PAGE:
Department Events

### Lectures on Elections and Fair Division

The first lecture is titled, "Is There a Better Way to Elect a President?" and will be presented at 7:00 PM on Tuesday, October 7, in the Geneva Room. This talk is based on Professor Brams' recent article of the same name in which he describes the properties of approval voting, where voters can approve as many candidates as they like in a multicandidate election. This system has been adopted by the Mathematical Association of America (MAA), the American Mathematic Society (AMS) and several other professional societies. Brams argues that this system is a much simpler and more practical option than the plurality U.S. voting system. In addition, he will discuss other systems such as ranking systems and grading systems which have been widely discussed in mathematical fields.

The second lecture is titled, "The Win-Win Solution: Guaranteeing Fair Shares to Everybody" and will be presented in Room Napier 201 at 4:00 PM on Wednesday, October 3. Professor Brams describes this talk as follows: Cutting up a cake, dividing up the property in an estate, determining the border in an international dispute--such problems of fair division are ubiquitous. Beginning with "I cut, you choose," I will illustrate how rigorous methods can be applied to the analysis of a variety of procedures for allocating goods (or "bads" like chores), or for deciding who wins on what issues in a dispute. In particular, I will focus on procedures which provide "envy-free" allocations, in which everybody thinks he or she received the largest portion and hence does not envy anybody else.

Posted 26 September 2012

### Movie Night: The Proof

For over 350 years, some of the greatest minds of science struggled to prove what was known as Fermat's Last Theorem -- the idea that a certain simple equation had no solutions. Now hear from the man who spent seven years of his life cracking the problem, read the intriguing story of an 18th century woman mathematician who hid her identity in order to work on Fermat's Last Theorem, and demonstrate that a related equation, the Pythagorean Theorem, is true.

Andrew Wiles devoted much of his career to proving Fermat's Last Theorem, a challenge that perplexed the best minds in mathematics for 300 years. In 1993, he made front-page headlines when he announced a proof of the problem, but this was not the end of the story; an error in his calculation jeopardized his life's work. In this interview, Wiles recounts how he came to terms with the mistake, and eventually went on to achieve his life's ambition.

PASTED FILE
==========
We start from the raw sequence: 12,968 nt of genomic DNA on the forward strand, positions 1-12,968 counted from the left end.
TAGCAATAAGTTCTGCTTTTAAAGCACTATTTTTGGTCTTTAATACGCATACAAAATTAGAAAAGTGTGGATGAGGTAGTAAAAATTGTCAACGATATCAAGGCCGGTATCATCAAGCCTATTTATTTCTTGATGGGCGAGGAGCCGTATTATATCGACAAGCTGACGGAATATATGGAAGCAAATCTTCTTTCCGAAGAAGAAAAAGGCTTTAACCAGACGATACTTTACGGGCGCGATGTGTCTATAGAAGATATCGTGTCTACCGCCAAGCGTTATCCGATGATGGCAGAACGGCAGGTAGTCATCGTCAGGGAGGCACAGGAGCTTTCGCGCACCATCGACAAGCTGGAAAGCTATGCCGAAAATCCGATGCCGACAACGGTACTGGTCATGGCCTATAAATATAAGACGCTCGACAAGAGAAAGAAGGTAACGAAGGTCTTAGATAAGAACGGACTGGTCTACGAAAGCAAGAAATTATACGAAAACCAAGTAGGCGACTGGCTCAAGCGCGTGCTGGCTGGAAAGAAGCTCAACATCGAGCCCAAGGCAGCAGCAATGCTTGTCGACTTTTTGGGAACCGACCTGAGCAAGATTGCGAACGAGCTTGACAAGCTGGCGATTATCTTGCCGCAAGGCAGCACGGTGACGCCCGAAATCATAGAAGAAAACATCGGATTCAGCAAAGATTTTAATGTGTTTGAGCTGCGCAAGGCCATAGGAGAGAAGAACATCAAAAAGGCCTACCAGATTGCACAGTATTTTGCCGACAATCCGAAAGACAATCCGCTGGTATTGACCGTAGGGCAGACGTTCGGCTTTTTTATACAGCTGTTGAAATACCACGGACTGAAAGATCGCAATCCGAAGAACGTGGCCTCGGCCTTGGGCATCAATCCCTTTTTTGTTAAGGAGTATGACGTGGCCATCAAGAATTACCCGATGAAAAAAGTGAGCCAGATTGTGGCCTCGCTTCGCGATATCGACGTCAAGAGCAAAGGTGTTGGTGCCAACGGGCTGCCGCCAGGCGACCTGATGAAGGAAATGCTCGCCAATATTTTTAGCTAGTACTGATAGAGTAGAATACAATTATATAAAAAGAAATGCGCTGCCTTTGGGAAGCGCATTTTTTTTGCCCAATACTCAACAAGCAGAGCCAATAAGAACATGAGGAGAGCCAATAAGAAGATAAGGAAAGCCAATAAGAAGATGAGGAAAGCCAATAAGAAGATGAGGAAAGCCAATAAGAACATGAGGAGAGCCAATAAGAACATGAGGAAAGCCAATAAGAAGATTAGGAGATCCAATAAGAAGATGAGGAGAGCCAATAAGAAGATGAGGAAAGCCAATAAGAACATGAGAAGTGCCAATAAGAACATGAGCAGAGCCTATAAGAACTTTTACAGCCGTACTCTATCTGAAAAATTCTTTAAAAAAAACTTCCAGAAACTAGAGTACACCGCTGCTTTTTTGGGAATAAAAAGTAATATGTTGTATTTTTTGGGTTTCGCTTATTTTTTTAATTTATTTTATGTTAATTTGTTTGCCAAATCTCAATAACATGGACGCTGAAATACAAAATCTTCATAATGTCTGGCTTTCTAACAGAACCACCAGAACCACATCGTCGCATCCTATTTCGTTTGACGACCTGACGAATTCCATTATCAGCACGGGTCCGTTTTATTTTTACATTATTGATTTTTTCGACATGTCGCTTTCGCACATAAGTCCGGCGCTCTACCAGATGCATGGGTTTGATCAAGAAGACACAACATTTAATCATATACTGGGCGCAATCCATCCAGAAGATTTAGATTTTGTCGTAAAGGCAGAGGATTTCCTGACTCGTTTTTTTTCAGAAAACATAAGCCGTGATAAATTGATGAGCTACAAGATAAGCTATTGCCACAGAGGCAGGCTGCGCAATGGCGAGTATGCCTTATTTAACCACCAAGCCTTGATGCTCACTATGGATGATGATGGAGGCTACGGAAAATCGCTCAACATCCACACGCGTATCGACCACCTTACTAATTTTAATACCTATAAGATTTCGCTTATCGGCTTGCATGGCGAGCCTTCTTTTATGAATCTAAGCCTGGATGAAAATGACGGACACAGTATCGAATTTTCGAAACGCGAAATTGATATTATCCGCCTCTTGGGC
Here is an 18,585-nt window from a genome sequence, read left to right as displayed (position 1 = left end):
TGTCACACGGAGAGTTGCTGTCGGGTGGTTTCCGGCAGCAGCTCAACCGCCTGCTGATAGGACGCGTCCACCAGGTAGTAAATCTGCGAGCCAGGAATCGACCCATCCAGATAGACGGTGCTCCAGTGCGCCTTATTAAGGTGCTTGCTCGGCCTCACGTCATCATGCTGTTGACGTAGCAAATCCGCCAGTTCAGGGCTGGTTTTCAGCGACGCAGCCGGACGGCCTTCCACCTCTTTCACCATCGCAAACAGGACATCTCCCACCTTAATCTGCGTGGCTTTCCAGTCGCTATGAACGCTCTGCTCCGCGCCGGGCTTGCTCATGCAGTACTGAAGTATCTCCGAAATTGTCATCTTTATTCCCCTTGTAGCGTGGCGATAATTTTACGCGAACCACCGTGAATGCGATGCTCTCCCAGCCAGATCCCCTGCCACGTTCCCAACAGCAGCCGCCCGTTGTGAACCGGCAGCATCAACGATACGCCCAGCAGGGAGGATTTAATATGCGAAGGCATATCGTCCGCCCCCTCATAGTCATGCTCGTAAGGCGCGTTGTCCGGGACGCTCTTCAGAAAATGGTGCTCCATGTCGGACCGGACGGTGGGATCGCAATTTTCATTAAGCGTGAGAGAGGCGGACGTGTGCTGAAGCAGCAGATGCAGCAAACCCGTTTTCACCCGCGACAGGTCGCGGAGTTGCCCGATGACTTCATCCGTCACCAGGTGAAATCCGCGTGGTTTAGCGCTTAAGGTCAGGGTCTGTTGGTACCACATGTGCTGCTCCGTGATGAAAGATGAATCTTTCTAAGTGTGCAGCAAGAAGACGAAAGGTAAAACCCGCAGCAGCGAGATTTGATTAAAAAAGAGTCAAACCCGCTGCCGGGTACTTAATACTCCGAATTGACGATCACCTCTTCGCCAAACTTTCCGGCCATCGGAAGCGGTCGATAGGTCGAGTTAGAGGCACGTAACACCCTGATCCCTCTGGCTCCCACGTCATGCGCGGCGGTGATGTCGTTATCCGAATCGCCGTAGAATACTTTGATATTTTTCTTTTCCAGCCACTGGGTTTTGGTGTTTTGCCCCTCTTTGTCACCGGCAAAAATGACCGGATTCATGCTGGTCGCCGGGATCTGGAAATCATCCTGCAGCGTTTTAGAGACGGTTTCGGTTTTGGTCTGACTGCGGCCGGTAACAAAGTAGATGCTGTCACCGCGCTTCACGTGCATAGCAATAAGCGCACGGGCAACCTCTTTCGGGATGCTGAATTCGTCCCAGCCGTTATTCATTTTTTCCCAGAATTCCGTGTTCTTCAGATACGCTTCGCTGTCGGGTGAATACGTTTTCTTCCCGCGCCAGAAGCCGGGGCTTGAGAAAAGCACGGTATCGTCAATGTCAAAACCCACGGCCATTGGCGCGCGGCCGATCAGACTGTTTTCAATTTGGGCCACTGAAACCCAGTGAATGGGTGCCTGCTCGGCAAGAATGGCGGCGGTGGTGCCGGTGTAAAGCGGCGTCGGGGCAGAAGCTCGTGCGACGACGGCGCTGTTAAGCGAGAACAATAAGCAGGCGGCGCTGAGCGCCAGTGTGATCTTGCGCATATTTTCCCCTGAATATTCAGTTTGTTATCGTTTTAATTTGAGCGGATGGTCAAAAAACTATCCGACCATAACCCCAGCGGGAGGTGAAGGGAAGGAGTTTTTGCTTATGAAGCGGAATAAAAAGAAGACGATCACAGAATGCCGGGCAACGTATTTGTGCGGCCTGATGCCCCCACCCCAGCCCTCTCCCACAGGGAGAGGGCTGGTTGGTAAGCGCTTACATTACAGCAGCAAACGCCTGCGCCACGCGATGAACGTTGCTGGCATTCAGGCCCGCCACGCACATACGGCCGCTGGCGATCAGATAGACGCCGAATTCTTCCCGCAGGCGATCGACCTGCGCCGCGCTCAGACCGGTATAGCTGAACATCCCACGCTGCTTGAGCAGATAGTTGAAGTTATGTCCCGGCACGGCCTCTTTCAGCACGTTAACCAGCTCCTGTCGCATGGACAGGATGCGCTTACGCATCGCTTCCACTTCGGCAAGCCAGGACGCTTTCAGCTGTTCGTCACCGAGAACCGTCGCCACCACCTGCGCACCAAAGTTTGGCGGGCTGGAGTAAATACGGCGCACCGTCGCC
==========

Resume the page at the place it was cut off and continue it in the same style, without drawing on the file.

The department will show the movie on Thursday, December 1st at 7:30pm in Albright Auditorium. Refreshments will be provided. Bring your friends!

Posted 23 November 2011

### If Copernicus and Kepler Had Computers: An Introduction to Model-Building and Computational Science

Posted 11 November 2011

### A Mathematical Model of T Cell Exhaustion Caused by HBV/HDV

Posted 4 November 2011

### Mathematical Models of Bone Biochemistry with Applications to the Treatment of Osteoporosis

On Wednesday, October 26th at 4:30pm in Napier 201 the Department of Mathematics and Computer Science will host Dr. David Ross of Rochester Institute of Technology. Dr. Ross is a SIAM Visiting Lecturer and will be giving a talk entitled: "Mathematical Models of Bone Biochemistry with Applications to the Treatment of Osteoporosis".

In humans and other mammals the skeleton is continuously remodeled, that is, dissolved and rebuilt; human bone has an annual turnover rate of about 10 percent. Understanding the biochemical processes of bone remodeling is important to the development of treatments for the disease osteoporosis, which is characterized by low bone mass, and which puts those who have it at risk of bone fractures. Osteoporosis results from an imbalance in the biochemical remodeling process, when resorption-the chemical breakdown of old bone-outstrips the formation of new bone. The most common cause of osteoporosis is age-related hormone change, the reduction of estrogen in women after menopause, and the reduction of testosterone in older men. Roughly 20 percent of women over the age of 50 have osteoporosis.

In this talk Professor Ross will discuss dynamical system models of bone remodeling that are used to simulate bone remodeling and to study the effects of various treatments for the condition. He will focus on the ways in which the dynamical systems capture the important biochemical features of the remodeling process, and he will discuss modeling methodology and the ways in which models are used. (Refreshments will be served beforehand.)

Posted 20 October 2011

### Two-faced: The Cantor set and notions of size

Posted 23 September 2011

### Save the Date!

Posted 12 March 2011

### Colloquium: VIREOS: An Integrated, Bottom-Up, Educational Operating Systems Project with FPGA Support

Posted 1 March 2011

### Colloquium: Discovering the missing piece: 4-connected, 4-regular, claw-free graphs of odd order

Posted 1 March 2011

### Colloquium: The Wide World of Mathematical Biology

Posted 1 March 2011